What would be good would be to list some more words showing typical Germanic phonetic evolution and close enough meanings, on the ground of family, body, close environment, basic adjectives and verbs and so on, woth eastern IE languages. We know already that Germanic shows some closeness to Indo-Iranian, but it's also the case of Baltic and Slavic. Nothing too specific. But I could change opinion if I have some new evidences.
    The most important thing is the process of semantic development of words, of course both soap and burg have Indo-European origin but the meanings of these words have been developed in the Germanic language and they differ from their cognates in other IE languages, this process in the Germanic language can be enough reason that we consider both soap and burg as Germanic inventions. For example sugar is from Sanskrit and the Sanskrit word is from a proto-IE word with the meaning of gravel, this semantic development in Sanskrit can be a good reason to consider sugar as an Indian invention.

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    1 out of 1 members found this post helpful.
    'sapo' is not specific to Germanic, even with this specific meaning - 'burga' is troubling in some way, it's true-
    proto-Germanic came from an oder form of IE, at evidence - some central European dialects could have had a form very close with a close meaning too (look at Slavic, Celtic, close for meaning and but a bit less close for vowels) - some of these central dialects could be the IE provider in proto-Germanic. But the cristalization of Germanic took place later and elsewhere, and also their Identity Card.

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    Quote Originally Posted by MOESAN View Post
    'sapo' is not specific to Germanic, even with this specific meaning - 'burga' is troubling in some way, it's true-
    proto-Germanic came from an oder form of IE, at evidence - some central European dialects could have had a form very close with a close meaning too (look at Slavic, Celtic, close for meaning and but a bit less close for vowels) - some of these central dialects could be the IE provider in proto-Germanic. But the cristalization of Germanic took place later and elsewhere, and also their Identity Card.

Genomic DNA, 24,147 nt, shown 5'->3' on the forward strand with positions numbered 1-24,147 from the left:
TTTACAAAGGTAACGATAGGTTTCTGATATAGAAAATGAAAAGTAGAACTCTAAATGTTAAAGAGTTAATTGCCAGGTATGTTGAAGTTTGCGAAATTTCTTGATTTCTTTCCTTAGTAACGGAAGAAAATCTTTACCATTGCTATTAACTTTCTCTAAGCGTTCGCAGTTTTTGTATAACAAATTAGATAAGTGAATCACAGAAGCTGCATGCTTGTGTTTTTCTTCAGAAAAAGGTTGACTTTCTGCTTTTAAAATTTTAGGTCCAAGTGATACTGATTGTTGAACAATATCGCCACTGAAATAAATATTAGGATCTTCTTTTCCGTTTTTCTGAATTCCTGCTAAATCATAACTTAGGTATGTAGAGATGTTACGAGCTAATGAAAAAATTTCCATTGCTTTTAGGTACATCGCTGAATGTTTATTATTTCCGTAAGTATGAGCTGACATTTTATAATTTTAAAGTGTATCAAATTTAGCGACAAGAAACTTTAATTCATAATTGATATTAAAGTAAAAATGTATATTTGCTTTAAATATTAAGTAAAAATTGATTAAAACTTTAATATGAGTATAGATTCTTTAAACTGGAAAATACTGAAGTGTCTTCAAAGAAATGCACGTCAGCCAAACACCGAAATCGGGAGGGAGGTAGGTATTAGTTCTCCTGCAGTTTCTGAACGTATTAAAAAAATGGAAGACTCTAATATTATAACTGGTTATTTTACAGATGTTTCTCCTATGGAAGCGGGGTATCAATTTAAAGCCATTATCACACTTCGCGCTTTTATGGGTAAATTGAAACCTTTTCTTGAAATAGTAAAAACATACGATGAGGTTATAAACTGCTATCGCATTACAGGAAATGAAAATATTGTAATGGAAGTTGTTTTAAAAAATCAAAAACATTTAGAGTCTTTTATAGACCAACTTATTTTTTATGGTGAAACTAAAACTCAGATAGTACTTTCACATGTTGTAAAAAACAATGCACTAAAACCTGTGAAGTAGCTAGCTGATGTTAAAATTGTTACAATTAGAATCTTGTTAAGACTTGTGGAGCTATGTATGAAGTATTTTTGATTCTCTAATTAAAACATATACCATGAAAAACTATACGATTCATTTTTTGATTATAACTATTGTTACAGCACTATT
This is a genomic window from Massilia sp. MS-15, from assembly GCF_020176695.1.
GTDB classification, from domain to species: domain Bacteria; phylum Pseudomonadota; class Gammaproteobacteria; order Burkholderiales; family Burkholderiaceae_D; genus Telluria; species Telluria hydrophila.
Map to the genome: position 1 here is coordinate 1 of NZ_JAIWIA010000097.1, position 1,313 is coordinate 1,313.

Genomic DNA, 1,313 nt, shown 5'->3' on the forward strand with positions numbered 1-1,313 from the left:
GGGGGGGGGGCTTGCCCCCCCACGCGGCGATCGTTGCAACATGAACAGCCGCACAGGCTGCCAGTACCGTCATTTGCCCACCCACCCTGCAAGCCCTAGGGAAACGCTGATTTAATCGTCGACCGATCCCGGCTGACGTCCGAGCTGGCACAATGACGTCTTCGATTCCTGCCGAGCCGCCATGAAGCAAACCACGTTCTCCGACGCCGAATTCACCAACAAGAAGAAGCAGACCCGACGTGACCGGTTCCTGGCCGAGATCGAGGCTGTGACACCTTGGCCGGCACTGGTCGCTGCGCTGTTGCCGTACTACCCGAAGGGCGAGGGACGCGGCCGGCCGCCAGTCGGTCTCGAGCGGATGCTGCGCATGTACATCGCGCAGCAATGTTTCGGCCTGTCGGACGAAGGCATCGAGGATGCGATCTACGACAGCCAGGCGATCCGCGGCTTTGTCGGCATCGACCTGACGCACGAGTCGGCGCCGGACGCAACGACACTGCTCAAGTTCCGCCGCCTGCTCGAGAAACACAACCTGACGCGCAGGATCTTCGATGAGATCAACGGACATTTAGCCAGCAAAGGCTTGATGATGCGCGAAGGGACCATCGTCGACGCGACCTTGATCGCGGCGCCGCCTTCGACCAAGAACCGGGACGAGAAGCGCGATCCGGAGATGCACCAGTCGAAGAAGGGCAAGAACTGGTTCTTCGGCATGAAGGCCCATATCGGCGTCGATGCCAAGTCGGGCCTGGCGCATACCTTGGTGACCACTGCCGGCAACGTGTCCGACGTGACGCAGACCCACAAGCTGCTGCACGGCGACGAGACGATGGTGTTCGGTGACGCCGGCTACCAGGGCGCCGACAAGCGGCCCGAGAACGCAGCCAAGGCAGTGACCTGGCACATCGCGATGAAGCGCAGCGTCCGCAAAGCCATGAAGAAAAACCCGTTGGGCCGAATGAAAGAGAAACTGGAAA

Different words with different meanings from the same proto-IE origin in other IE languages couldn't be certainly the source of ancient Greek, Urartian or Akkadian words, for example Irish bri means "hill" or Russian breg means "coast". It is not impossible that an ancient extinct language with almost the same sound shifts of proto-Germanic existed in the Middle East but how you can explain the existence of many Germanic loanwords from Middle Eastern languages? like silver from Akkadian or hemp from Sumerian (with Germanic sound shifts) or path from Old Persian, some linguists have tried to say that these words entered proto-Germanic through Scythian language but by comparing to Ossetian and other language which related to ancient Scythian, we already know that they were wrong, for example cognate of Old Persian path "way" in Ossetian is fændag "road", in fact p>f is one of the principal sound changes in Scythian.

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    1 out of 1 members found this post helpful.
    The similarity between the names of Guti (modern Gotvand) and Goth can be a coincidence but what about the names of almost all other people who lived in the centeral and western Iran before the arrival of Iranian tribes in the 1st millennium BC? Such as Suedin (modern Suteh), Alman (modern Uraman), Asgard (modern Asgerd), Germani (modern Kerman), Semnonen (modern Semnan), Saksen (modern Saqqez), Danes (modern Danian), ...